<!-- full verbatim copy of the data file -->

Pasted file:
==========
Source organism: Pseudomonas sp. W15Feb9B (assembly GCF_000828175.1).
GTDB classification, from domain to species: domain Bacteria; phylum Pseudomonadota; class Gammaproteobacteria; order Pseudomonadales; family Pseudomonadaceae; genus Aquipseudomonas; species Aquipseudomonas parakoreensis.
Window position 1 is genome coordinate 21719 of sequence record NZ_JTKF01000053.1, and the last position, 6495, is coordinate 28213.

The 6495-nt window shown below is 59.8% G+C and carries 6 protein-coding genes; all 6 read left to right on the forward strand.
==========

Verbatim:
Source organism: Pseudomonas sp. W15Feb9B (assembly GCF_000828175.1).
GTDB classification, from domain to species: domain Bacteria; phylum Pseudomonadota; class Gammaproteobacteria; order Pseudomonadales; family Pseudomonadaceae; genus Aquipseudomonas; species Aquipseudomonas parakoreensis.
Window position 1 is genome coordinate 21719 of sequence record NZ_JTKF01000053.1, and the last position, 6495, is coordinate 28213.

The 6495-nt window shown below is 59.8% G+C and carries 6 protein-coding genes; all 6 read left to right on the forward strand.